Jesus Dedicated in the Temple
The Child is Born
Day 19 Thursday, December 17th
1. Recognize the Context:
In Luke 2:8-14, the shepherds encountered the angel of the Lord, and they were instructed not to be afraid. This angel announced the good news of the birth of the Savior, Christ the Lord. Suddenly, a chorus of angels began to rejoice, and the shepherds went to Bethlehem to see the child. They spread the message concerning what they had seen and heard, and the people marveled. Mary meditated on what she heard and experienced. The shepherds then returned and praised God. On the 8th day, following Jewish Law, Joseph and Mary had Jesus circumcised (v. 21).
2. Read the Scripture: Luke 2:22-32
22 When the time came for the purification rites required by the Law of Moses, Joseph and Mary took him to Jerusalem to present him to the Lord 23 (as it is written in the Law of the Lord, “Every firstborn male is to be consecrated to the Lord”), 24 and to offer a sacrifice in keeping with what is said in the Law of the Lord: “a pair of doves or two young pigeons.” 25 Now there was a man in Jerusalem called Simeon, who was righteous and devout. He was waiting for the consolation of Israel, and the Holy Spirit was on him. 26 It had been revealed to him by the Holy Spirit that he would not die before he had seen the Lord’s Messiah. 27 Moved by the Spirit, he went into the temple courts. When the parents brought in the child, Jesus, to do for him what the custom of the Law required, 28 Simeon took him in his arms and praised God, saying: 29 “Sovereign Lord, as you have promised, you may now dismiss your servant in peace. 30 For my eyes have seen your salvation, 31 which you have prepared in the sight of all nations: 32 a light for revelation to the Gentiles, and the glory of your people Israel."
3. Reflect on the Scripture:
In verses 22-24, Mary and Joseph presented the purification offering (Lev. 12:1-3) and dedicated Jesus in the temple as their firstborn (Ex. 13:2, 12). Their offering of a pair of doves instead of a lamb indicated their lower economic status.
In verse 25, Simeon entered the narrative as a person who was righteous and devout, indicating his faithfulness to God. He was waiting for the restoration and comfort of Israel, a theme found in the prophets (Isa. 40:1, 49:13, 51:3, 61:2). In verses 25-27, the Holy Spirit’s presence is mentioned three times. The Spirit was upon him, the Spirit revealed that Simeon wouldn’t die before he met the Messiah, and the Spirit directed him to the temple courts.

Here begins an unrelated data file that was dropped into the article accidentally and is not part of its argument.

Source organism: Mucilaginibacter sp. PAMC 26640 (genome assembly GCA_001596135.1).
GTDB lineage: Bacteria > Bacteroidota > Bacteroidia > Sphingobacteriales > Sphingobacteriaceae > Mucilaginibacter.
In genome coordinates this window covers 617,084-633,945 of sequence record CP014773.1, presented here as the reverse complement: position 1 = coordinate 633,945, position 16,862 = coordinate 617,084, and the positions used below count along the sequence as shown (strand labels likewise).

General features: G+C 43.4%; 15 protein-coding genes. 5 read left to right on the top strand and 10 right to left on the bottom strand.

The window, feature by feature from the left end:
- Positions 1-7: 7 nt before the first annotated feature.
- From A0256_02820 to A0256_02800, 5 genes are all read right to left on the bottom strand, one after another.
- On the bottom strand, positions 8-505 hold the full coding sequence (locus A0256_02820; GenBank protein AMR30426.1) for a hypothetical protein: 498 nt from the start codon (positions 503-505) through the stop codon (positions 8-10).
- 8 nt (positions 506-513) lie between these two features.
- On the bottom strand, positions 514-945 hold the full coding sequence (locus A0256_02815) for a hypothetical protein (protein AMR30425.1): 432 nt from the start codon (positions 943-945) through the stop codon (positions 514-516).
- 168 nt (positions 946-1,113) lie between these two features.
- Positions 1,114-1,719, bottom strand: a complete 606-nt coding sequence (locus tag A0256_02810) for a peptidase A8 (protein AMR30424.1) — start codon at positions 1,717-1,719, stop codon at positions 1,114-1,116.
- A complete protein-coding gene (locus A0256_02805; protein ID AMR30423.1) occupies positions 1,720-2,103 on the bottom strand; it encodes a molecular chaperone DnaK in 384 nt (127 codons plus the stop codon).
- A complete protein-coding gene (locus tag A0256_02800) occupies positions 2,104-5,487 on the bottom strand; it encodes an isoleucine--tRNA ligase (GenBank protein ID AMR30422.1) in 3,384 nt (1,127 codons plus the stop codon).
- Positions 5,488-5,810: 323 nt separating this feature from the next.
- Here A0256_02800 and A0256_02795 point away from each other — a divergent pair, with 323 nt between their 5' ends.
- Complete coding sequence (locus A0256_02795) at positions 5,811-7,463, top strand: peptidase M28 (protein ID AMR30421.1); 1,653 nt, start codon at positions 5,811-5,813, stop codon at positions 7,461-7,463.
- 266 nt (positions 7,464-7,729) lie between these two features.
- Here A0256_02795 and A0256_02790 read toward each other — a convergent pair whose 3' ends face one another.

When Mary and Joseph dedicated Jesus, Simeon held him and praised God with a song (2:29-32). Unlike the two previous songs by Zechariah and Mary, Simeon's song used the second person singular in response to God, which seemed to reflect Simeon’s unique relationship with God.
In verse 29, Simeon is presented as a watchman ready to be released from duty because his waiting had been satisfied. As God had promised, Simeon had looked into the very eyes of salvation (1:69, 2:11). Verse 31 echoes Isaiah 52:10, which indicated God’s salvation would be seen by “all the nations.” Simeon said this salvation would have two distinct features. It would be revealed to the pagan Gentile nations, but it would also bring glory to Israel's people.
4. Relate to life:
Remember, it is important to be a doer of God’s Word, not merely a hearer or reader (James 1:22-25). Here are some practical ways to actively respond to God’s Word. Consider these or create other ways you can apply the message.
Today, prayerfully consider how God’s faithfulness to Simeon, Israel, and all the Gentile nations was demonstrated in Christ.
Prayerfully consider Simeon’s faithfulness to God as he waited for God to fulfill his promise.
Prayerfully consider how God’s faithfulness to his people impacts your life today?
To do: (With the Holy Sprit's help)
In view of the prayer suggestions above, what is one thing you want to incorporate into your life today? Think about your attitudes, actions, and words.
To study: Read and study the verses above.